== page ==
Going into Politics

In the UK anyone can stand for Parliament providing they meet certain criteria. Details are available here. You also need to put up a deposit of £500, which will be returned if you obtain 5% of the votes.

I am over 18 (by a considerable margin), a UK citizen and neither in prison or unlawfully at large, so I’m good to go. There are a few other stipulations but, as far as I can see, nothing to say you have to be sane or intelligent.  Anyone who has observed Parliament over the years will not be surprised by this.

We have a fine tradition of joke candidates in the UK, mainly from the Monster Raving Loony Party, who have been about longer than some of the more serious parties. We also had Mr Fish Finger this year, and Lord Buckethead made another appearence.

Of course, the Americans do this sort of thing much better – the one time they had a joke candidate they elected him President.

So, with Donald Trump as my inspiration, I am seriously thinking of going into politics.

Now all I need are some policies. I’m sure I can rely on my readers to come up with some, but here are three to start.

Appoint a Minister for Books 

You know it makes sense. The world would be a better place with more books. There are many things you can do with books apart from reading them. You can build roads with them, you can use them in craft projects or you can let your imagination run riot.

Personally I would translate books and drop copies into world troublespots. After an intensive course of Paddington or Wind in the Willows I can’t see anyone feeling like committing acts of violence.

Legalise Drugs

According to a paper I’ve just been reading, if you legalise drugs you could raise £3.4 billion to £6.4 billion per annum, even after setting up and running Offdrug to supervise things.

There may be a problem persuading people that we ought to legalise drugs, and I appreciate it will be a hard sell, but just think what £3 billion will do for the NHS.

As another benefit, if we make drugs legal it’s likely that teenagers will stop taking them as it won’t upset their parents.

Regularise the legal position regarding longbows

Since the twelfth century there have been laws on providing weapons to defend the realm (Assize of Arms 1181), and laws to enforce the pracice of archery continued until at least 1541 when King Henry VIII passed  An Act for the Maintenance of Artillery, and debarring unlawful Games.

It would appear from the Internet that there is some doubt as to whether this has ever been repealed, so just to be on the safe side I would reinstate the old laws and have everyone between the ages of 14 and 60 providing their own bows and practicing for at least two hours a week. That’s everyone including women, as we have moved on from the days when only men were included.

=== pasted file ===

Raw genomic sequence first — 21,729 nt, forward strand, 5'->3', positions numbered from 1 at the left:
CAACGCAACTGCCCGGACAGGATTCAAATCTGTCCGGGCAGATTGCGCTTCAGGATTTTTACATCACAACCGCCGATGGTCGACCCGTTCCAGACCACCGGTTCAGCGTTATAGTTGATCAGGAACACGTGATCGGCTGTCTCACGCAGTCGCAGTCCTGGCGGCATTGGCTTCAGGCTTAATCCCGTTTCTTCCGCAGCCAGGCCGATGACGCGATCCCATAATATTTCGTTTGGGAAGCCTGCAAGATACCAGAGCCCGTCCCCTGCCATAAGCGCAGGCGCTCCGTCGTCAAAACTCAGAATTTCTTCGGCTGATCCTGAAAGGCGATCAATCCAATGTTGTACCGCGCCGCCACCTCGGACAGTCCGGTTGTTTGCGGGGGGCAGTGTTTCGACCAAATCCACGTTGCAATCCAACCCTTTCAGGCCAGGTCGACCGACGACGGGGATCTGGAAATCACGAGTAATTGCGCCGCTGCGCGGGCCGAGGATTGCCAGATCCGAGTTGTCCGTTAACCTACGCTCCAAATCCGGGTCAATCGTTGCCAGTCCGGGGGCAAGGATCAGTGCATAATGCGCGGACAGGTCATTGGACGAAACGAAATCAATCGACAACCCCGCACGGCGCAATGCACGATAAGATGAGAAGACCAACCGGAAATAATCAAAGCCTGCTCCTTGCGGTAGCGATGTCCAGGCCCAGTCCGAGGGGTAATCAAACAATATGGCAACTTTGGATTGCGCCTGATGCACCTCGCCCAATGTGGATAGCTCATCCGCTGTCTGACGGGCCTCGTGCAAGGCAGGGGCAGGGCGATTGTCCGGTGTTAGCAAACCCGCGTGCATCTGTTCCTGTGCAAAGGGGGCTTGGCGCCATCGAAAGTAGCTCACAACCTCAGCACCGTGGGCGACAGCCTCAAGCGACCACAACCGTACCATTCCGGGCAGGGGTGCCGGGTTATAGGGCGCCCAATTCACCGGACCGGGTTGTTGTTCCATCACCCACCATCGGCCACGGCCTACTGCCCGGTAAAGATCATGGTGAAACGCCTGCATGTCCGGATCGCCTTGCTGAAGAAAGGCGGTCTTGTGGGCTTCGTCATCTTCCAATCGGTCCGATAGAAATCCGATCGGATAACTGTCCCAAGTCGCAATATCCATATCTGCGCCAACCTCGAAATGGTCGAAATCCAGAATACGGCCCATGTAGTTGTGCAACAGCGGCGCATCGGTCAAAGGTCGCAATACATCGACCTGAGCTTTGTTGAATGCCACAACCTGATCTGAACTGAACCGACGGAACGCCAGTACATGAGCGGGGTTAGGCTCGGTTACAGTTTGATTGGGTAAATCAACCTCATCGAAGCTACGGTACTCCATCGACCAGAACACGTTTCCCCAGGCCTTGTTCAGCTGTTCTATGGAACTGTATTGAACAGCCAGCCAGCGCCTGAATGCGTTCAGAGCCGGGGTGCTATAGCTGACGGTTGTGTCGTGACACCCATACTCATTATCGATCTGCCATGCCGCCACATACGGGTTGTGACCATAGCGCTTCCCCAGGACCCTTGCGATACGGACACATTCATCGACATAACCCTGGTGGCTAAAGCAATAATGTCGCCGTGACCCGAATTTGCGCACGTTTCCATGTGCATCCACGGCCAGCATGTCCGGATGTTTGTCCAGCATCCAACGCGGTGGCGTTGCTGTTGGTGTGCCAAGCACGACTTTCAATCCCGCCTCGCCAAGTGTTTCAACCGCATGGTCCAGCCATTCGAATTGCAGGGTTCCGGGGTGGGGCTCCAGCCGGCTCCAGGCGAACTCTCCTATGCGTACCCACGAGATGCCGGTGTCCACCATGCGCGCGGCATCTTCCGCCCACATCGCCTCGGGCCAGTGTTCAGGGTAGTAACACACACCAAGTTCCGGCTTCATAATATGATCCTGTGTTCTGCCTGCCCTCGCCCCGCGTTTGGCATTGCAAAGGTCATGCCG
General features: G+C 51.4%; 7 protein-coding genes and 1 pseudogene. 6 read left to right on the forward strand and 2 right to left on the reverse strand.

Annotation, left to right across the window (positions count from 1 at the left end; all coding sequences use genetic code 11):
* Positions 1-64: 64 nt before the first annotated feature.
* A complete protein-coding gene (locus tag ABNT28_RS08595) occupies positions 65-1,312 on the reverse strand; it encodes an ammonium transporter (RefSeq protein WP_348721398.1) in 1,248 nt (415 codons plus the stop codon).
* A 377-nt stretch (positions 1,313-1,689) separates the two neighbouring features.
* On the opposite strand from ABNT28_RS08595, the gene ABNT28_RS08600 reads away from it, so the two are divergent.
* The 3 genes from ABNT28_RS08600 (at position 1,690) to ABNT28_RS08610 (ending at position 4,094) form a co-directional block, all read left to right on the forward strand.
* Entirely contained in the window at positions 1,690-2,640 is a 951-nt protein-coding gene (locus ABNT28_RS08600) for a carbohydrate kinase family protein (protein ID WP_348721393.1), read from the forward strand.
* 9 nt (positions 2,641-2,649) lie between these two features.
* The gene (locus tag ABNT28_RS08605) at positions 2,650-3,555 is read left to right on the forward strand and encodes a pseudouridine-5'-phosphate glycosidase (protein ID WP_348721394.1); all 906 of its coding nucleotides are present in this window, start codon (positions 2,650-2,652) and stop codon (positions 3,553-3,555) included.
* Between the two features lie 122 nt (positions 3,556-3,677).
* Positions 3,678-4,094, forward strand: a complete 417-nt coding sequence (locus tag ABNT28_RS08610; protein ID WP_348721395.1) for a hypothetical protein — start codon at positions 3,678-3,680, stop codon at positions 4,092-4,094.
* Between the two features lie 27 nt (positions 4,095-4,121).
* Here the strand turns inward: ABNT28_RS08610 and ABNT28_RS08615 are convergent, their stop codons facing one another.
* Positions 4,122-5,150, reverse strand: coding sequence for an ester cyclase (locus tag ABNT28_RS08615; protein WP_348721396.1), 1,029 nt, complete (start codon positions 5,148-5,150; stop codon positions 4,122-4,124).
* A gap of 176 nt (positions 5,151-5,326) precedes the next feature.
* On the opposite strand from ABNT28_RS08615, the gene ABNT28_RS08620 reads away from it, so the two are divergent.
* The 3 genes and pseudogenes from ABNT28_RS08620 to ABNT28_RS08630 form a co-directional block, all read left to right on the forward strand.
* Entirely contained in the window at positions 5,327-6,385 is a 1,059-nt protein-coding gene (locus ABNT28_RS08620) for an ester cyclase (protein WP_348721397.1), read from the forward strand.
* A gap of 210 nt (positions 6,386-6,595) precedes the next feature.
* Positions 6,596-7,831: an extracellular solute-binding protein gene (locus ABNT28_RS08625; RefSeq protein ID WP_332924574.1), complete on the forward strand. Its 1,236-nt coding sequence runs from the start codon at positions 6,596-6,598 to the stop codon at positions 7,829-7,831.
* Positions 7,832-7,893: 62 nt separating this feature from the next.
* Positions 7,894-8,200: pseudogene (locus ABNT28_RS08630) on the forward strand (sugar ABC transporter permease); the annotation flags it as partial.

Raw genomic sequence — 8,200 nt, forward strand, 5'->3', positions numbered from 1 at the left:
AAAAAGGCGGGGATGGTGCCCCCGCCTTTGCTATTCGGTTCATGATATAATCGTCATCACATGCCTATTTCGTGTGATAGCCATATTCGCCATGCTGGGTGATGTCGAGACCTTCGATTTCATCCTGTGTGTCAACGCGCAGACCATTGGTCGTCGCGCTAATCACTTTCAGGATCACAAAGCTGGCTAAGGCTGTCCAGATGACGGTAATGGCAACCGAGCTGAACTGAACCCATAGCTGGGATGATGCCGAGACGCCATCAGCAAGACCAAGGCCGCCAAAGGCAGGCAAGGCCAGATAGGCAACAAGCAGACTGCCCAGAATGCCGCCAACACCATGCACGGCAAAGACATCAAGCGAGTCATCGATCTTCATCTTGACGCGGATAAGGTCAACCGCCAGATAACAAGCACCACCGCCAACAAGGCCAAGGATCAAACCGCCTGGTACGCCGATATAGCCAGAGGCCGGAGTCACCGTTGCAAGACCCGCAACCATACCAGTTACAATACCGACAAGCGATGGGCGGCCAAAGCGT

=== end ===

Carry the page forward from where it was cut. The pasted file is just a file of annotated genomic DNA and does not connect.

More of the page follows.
In days of spiralling military costs and increasing wars this will allow us to provide a cost-effective Territorial Army for the 21st century.

Bearing in mind the words of Albert Einstein (“I do not know with what weapons World War III will be fought, but World War IV will be fought with sticks and stones”) we will, with a nation of trained archers, be well-placed to repel the post-apocalyptic monkey army or take over the remaining world.

Let’s be honest, how many political parties are planning for World War 4? Most of them are just stocking up for WW3.

As a final point, the York by-law allowing people to kill Scots carrying bows and arrows, will definitely be repealed. Unless they decide to leave the Union, in which case we may need a referendum to bring it back.

 

 

 

26 thoughts on “Going into Politics

  1. arlingwoman

    Not bad policies, I’d say, though my long bow skills are at best incipient. And we need more books and more people reading books! What can I say? Maybe I could come over and be Minister of Books.

    Liked by 1 person

    Reply
  2. tootlepedal

    I am totally with you on legalising drugs and as I don’t use them, I also support taxing them very heavily. That would be one tax the cocaine crazed bankers couldn’t dodge.

    As long as you promise that you won’t be strong or stable, you will have my vote.

    My policies will include many more cycle tracks and rebuilding railways.

    Liked by 3 people

    Reply
    1. quercuscommunity Post author

      There will be a total lack of strength and stability in my political career.

      I would like to see more railway handcars made available for commuter use. They always look fun.

      What is your stance on railways that have been converted to cycle tracks?

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      Reply
      1. tootlepedal

        I think that all abandoned railway should be made into cycle/pedestrian tracks at the very least but this should not be a bar to having them reinstated as railway tracks if the demand is there. Just leaving these very expensively made useful constructions to rot is a crime.

        Liked by 1 person

  3. jfwknifton

    And the Monster Raving Looney Party have had two or three councillors over the years. One was in, I think, Poole, and they won with a policy of building Poole’s own Channel Tunnel which would leave Poole under the sea for half a mile and then come back to shore. We’ve paid billions over the years for worst things than that, especially in defence.

    Liked by 1 person

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